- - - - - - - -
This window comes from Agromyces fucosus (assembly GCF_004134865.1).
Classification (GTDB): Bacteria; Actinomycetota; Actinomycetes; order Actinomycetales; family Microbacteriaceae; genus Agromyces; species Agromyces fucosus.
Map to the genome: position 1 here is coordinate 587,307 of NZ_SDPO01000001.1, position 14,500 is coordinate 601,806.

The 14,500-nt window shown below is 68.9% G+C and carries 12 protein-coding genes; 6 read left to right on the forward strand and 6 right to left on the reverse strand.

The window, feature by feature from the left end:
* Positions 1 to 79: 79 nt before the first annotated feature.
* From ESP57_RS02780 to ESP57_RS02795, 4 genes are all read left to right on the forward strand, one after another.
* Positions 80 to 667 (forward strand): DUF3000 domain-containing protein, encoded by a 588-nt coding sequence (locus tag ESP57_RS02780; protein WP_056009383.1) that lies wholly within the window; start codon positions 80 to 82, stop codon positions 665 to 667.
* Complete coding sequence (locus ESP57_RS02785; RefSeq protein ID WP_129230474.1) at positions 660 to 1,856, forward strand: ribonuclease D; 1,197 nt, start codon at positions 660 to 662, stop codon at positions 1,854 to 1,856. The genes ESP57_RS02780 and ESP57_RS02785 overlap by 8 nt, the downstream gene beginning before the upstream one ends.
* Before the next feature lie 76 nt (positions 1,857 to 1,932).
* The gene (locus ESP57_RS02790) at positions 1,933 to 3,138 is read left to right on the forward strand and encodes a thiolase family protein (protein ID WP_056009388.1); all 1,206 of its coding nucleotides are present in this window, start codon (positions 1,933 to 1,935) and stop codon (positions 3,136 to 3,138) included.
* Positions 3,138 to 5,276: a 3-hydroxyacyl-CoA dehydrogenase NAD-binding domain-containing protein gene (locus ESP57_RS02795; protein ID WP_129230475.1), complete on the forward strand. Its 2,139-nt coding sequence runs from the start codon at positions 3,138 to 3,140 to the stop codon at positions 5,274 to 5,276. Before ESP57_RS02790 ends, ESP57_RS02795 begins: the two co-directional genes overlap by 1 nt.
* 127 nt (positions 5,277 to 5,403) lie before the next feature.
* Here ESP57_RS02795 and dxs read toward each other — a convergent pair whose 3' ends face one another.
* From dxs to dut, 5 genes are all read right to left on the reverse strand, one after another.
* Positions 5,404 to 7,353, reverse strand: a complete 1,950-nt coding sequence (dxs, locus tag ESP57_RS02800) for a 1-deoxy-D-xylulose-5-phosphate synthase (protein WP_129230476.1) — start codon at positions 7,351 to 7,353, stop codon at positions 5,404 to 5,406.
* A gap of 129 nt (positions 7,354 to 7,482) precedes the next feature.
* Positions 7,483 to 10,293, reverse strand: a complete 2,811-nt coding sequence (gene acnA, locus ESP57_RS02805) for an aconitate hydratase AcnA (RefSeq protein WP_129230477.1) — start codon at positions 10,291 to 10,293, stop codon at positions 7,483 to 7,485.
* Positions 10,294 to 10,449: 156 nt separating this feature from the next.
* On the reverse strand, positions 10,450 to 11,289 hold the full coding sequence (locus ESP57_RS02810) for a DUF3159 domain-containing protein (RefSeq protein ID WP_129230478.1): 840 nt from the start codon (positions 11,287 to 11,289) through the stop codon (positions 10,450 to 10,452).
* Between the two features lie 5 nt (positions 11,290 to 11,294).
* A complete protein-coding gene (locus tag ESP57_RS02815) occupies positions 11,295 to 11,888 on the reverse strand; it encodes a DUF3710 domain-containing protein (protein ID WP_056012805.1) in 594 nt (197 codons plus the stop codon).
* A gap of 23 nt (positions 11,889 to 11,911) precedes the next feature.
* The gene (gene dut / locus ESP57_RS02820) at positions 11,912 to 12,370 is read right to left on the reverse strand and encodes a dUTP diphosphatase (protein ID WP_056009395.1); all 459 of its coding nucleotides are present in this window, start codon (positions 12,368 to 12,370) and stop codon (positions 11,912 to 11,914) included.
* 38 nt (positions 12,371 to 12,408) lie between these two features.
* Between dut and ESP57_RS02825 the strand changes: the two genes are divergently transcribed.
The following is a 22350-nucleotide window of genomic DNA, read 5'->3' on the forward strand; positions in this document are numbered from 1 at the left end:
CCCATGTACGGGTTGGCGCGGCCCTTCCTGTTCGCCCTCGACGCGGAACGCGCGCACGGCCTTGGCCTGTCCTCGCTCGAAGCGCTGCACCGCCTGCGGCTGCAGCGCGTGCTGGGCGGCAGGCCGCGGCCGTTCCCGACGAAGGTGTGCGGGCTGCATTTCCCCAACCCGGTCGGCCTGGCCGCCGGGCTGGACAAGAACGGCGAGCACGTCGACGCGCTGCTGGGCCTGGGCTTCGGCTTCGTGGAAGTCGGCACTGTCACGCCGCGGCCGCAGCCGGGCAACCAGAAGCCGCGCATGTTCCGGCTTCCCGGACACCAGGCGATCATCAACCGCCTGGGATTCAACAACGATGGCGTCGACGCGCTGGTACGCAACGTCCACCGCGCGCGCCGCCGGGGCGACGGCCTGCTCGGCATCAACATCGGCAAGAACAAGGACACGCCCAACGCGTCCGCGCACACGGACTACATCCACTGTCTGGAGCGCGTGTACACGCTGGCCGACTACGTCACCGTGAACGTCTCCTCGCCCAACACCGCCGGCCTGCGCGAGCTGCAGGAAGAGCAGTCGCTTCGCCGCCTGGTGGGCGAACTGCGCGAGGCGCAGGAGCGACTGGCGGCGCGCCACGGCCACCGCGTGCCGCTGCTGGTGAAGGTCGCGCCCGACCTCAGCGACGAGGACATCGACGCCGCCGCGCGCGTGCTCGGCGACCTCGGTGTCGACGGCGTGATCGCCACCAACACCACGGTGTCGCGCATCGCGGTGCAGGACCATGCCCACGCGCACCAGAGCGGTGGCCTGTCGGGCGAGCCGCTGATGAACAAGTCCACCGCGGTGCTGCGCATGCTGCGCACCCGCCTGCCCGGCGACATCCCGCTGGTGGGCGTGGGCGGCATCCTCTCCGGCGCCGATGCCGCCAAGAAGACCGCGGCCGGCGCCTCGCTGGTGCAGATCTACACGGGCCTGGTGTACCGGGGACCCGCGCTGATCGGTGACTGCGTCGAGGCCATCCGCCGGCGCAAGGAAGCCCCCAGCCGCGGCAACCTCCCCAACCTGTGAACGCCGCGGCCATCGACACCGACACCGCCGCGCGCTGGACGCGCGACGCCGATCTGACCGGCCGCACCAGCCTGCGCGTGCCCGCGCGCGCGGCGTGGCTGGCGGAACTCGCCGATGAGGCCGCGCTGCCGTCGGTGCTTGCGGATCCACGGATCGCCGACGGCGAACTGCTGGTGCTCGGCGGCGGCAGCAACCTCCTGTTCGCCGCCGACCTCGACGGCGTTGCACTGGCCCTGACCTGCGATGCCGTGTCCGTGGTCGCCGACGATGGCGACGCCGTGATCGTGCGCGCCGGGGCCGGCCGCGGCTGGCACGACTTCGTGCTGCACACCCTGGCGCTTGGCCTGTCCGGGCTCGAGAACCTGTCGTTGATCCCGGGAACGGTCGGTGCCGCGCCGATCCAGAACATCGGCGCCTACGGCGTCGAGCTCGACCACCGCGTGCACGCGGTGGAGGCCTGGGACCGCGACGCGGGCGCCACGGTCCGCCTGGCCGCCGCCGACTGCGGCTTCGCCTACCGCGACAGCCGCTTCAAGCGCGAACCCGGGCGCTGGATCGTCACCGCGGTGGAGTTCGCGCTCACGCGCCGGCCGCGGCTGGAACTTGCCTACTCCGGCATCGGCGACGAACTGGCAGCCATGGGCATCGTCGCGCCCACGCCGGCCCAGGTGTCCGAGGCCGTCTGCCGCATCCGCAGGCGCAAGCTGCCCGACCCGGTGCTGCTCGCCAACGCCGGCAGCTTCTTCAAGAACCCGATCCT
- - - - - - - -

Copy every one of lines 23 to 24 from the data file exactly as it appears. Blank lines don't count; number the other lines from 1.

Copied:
* A gap of 23 nt (positions 11,889 to 11,911) precedes the next feature.
* The gene (gene dut / locus ESP57_RS02820) at positions 11,912 to 12,370 is read right to left on the reverse strand and encodes a dUTP diphosphatase (protein ID WP_056009395.1); all 459 of its coding nucleotides are present in this window, start codon (positions 12,368 to 12,370) and stop codon (positions 11,912 to 11,914) included.